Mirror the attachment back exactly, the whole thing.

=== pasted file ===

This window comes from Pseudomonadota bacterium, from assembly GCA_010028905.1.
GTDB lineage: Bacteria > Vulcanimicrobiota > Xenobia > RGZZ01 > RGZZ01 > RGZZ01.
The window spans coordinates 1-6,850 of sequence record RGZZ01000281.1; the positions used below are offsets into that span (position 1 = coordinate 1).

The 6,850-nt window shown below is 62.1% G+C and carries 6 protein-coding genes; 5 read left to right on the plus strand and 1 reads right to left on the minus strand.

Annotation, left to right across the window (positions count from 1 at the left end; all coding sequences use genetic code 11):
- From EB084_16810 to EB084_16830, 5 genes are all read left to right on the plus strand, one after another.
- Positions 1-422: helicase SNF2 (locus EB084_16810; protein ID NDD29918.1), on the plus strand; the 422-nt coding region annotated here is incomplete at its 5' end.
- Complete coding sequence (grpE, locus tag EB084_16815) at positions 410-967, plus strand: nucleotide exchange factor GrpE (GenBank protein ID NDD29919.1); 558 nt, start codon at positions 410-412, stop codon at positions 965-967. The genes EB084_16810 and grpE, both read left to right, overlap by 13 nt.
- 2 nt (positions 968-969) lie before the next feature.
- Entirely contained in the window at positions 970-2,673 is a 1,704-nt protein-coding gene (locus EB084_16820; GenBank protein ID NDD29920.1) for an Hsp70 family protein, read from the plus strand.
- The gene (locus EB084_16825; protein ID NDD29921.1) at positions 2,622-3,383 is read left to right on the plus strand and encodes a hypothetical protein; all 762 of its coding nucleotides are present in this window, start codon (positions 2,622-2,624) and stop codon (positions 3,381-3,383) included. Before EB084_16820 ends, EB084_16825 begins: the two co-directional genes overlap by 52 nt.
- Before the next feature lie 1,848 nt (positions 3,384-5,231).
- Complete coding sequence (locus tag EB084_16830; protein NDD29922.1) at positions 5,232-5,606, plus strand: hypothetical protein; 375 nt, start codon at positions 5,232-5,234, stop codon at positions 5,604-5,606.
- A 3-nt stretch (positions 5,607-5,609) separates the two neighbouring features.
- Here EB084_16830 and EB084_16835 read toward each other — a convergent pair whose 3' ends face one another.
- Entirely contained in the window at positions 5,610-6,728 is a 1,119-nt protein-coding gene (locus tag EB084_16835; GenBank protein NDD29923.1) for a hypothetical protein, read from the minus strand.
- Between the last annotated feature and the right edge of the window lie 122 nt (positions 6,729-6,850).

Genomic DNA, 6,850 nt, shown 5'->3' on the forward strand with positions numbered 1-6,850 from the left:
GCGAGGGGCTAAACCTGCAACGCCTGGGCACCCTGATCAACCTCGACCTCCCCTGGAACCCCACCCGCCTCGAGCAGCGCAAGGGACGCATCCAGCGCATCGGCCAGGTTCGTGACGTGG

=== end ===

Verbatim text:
This window comes from Pseudomonadota bacterium, from assembly GCA_010028905.1.
GTDB lineage: Bacteria > Vulcanimicrobiota > Xenobia > RGZZ01 > RGZZ01 > RGZZ01.
The window spans coordinates 1-6,850 of sequence record RGZZ01000281.1; the positions used below are offsets into that span (position 1 = coordinate 1).

The 6,850-nt window shown below is 62.1% G+C and carries 6 protein-coding genes; 5 read left to right on the plus strand and 1 reads right to left on the minus strand.

Annotation, left to right across the window (positions count from 1 at the left end; all coding sequences use genetic code 11):
- From EB084_16810 to EB084_16830, 5 genes are all read left to right on the plus strand, one after another.
- Positions 1-422: helicase SNF2 (locus EB084_16810; protein ID NDD29918.1), on the plus strand; the 422-nt coding region annotated here is incomplete at its 5' end.
- Complete coding sequence (grpE, locus tag EB084_16815) at positions 410-967, plus strand: nucleotide exchange factor GrpE (GenBank protein ID NDD29919.1); 558 nt, start codon at positions 410-412, stop codon at positions 965-967. The genes EB084_16810 and grpE, both read left to right, overlap by 13 nt.
- 2 nt (positions 968-969) lie before the next feature.
- Entirely contained in the window at positions 970-2,673 is a 1,704-nt protein-coding gene (locus EB084_16820; GenBank protein ID NDD29920.1) for an Hsp70 family protein, read from the plus strand.
- The gene (locus EB084_16825; protein ID NDD29921.1) at positions 2,622-3,383 is read left to right on the plus strand and encodes a hypothetical protein; all 762 of its coding nucleotides are present in this window, start codon (positions 2,622-2,624) and stop codon (positions 3,381-3,383) included. Before EB084_16820 ends, EB084_16825 begins: the two co-directional genes overlap by 52 nt.
- Before the next feature lie 1,848 nt (positions 3,384-5,231).
- Complete coding sequence (locus tag EB084_16830; protein NDD29922.1) at positions 5,232-5,606, plus strand: hypothetical protein; 375 nt, start codon at positions 5,232-5,234, stop codon at positions 5,604-5,606.
- A 3-nt stretch (positions 5,607-5,609) separates the two neighbouring features.
- Here EB084_16830 and EB084_16835 read toward each other — a convergent pair whose 3' ends face one another.
- Entirely contained in the window at positions 5,610-6,728 is a 1,119-nt protein-coding gene (locus tag EB084_16835; GenBank protein NDD29923.1) for a hypothetical protein, read from the minus strand.
- Between the last annotated feature and the right edge of the window lie 122 nt (positions 6,729-6,850).

Genomic DNA, 6,850 nt, shown 5'->3' on the forward strand with positions numbered 1-6,850 from the left:
GCGAGGGGCTAAACCTGCAACGCCTGGGCACCCTGATCAACCTCGACCTCCCCTGGAACCCCACCCGCCTCGAGCAGCGCAAGGGACGCATCCAGCGCATCGGCCAGGTTCGTGACGTGG